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Interactive Lecture 9.5


Does personality change during adulthood? Reaching developmental milestones in adulthood is much less predictable than in earlier years, much more a function of the individual's decisions, circumstances, and even luck. Still, there are certain experiences and changes that take place sooner or later in nearly everyone's life and certain needs that nearly every adult tries to fulfill.

What factors are important in forming satisfying relationships in adulthood? Almost every adult forms a long-term loving partnership with at least one other adult at some point in life. According to Erik Erikson, the task of finding intimacy versus being isolated and lonely is especially important during young adulthood. Erikson believed that people are not ready for love until they have formed a firm sense of identity.

Figure 9.3

What are the satisfactions and stresses of adult work? The vast majority of adults are moderately or highly satisfied with their jobs and would continue to work even if they didn't need to for financial reasons. Balancing the demands of job and family is often difficult, however, especially for women, because they tend to have most of the responsibility for housework and child care. Yet despite this stress of a 'double shift,' a job outside the home is a positive, self-esteem-boosting factor in most women's lives.

Figure 9.4

In what ways do adults think differently than adolescents? An adult's thinking is more flexible and practical than an adolescent's. Whereas adolescents search for the one "correct" solution to a problem, adults realize that there may be several "right" solutions or none at all. Adults also place less faith in authorities than adolescents do.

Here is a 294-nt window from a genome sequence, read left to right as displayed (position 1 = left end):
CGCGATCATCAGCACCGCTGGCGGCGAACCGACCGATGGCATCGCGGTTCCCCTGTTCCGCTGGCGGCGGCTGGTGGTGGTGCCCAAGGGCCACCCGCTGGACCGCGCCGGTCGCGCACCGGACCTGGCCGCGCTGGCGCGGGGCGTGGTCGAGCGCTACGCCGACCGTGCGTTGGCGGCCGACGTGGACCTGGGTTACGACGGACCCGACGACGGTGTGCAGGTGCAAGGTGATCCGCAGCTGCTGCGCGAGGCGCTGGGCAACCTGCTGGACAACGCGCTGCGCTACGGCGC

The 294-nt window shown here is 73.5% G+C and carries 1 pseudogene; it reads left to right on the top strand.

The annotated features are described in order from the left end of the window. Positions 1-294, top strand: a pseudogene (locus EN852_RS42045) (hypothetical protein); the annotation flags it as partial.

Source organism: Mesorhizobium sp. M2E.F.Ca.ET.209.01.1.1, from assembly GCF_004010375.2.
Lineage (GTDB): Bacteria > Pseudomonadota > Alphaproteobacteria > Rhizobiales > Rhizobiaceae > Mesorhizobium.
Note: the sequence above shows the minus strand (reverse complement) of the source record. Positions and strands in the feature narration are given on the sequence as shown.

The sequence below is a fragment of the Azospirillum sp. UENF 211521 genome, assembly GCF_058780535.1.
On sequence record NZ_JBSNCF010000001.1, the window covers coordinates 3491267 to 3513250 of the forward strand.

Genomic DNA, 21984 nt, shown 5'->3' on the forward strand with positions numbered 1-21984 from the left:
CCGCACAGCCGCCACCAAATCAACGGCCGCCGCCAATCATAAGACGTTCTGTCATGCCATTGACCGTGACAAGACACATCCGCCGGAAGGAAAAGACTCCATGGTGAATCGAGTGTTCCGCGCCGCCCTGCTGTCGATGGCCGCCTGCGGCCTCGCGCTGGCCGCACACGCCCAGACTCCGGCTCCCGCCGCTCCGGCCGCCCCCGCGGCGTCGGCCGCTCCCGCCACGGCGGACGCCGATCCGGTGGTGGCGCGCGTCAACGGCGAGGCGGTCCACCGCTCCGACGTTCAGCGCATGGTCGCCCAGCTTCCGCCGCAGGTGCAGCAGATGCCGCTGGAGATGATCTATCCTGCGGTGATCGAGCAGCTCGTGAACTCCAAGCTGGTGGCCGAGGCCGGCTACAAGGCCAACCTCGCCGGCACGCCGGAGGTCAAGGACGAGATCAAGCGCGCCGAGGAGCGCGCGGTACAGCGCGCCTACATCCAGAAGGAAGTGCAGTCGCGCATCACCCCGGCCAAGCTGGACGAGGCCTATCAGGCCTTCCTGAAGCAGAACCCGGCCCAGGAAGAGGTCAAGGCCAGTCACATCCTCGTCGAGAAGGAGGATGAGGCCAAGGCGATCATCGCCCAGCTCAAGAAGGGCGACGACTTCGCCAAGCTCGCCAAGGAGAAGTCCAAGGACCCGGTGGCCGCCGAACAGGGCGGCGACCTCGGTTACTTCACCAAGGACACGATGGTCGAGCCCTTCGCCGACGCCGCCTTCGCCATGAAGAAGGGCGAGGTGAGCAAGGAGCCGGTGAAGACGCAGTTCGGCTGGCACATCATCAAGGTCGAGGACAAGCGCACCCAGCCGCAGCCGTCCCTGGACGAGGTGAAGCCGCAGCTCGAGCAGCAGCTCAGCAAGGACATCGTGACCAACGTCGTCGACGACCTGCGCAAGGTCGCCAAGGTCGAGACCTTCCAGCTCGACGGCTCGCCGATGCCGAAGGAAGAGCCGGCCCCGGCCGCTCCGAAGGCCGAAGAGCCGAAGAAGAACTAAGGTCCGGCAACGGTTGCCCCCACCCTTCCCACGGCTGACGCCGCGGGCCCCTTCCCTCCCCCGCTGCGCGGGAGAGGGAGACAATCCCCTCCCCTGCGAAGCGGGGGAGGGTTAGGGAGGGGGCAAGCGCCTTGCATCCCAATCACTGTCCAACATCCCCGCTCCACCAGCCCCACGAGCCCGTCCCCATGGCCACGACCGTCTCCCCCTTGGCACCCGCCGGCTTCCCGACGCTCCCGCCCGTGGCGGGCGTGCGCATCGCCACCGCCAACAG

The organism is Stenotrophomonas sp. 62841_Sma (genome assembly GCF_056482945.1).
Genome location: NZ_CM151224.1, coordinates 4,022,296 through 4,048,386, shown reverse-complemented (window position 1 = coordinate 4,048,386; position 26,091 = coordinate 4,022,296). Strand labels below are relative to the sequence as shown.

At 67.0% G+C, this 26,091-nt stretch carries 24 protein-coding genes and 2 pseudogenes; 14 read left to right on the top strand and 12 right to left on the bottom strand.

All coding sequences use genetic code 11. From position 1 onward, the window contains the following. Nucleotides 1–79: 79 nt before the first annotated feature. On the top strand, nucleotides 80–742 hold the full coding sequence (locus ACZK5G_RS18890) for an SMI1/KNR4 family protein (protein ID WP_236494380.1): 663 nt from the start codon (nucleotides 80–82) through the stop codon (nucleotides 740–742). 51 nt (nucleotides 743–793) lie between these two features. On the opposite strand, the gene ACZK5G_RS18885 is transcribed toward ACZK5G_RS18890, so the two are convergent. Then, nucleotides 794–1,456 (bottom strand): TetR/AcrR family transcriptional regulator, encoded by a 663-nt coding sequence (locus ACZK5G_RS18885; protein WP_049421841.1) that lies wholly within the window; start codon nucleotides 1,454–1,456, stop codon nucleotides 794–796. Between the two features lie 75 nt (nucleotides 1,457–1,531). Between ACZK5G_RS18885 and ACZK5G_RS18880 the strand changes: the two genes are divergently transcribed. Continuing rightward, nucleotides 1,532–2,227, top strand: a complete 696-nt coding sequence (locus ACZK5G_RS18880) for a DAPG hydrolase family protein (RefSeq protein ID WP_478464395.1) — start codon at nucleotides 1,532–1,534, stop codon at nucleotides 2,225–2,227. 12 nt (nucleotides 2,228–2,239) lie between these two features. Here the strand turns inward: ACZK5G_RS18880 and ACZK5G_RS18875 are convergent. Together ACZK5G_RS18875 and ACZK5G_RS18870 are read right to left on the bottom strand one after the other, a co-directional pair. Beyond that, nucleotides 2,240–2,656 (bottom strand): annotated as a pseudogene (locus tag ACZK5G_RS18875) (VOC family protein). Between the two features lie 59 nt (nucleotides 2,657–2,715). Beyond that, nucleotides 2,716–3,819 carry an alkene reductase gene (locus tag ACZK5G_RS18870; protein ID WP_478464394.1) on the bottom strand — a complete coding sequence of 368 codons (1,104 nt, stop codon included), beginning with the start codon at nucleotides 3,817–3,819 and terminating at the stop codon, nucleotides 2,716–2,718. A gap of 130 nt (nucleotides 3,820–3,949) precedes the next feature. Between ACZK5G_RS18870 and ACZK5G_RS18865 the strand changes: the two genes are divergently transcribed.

What changes in personality occur as adults move into midlife? Certain broad patterns of personality change occur in adulthood. As people grow older, they tend to become less self-centered and more comfortable in interpersonal relationships. They also develop better coping skills and new ways of adapting. By middle age many adults feel an increasing commitment to, and responsibility for, others. This suggests that many adults are successfully meeting what Erik Erikson saw as the major challenge of middle adulthood: generativity (the ability to continue being productive and creative, especially in ways that guide and encourage future generations) versus stagnation (a sense of boredom or lack of fulfillment, sometimes called a midlife crisis). Most adults, however, do not experience dramatic upheaval in their middle years, and this period may be better thought of as one of midlife transition.

What is menopause, and what changes accompany it? Middle adulthood brings a decline in the functioning of the reproductive organs. In women this is marked by menopause, the cessation of menstruation, accompanied by a sharp drop in estrogen levels. Although estrogen-replacement therapy can alleviate some negative symptoms (such as thinning bones and “hot flashes”), it is associated with cancer and heart risks; thus women should seek medical advice and supervision. Men experience a slower decline in testosterone levels.

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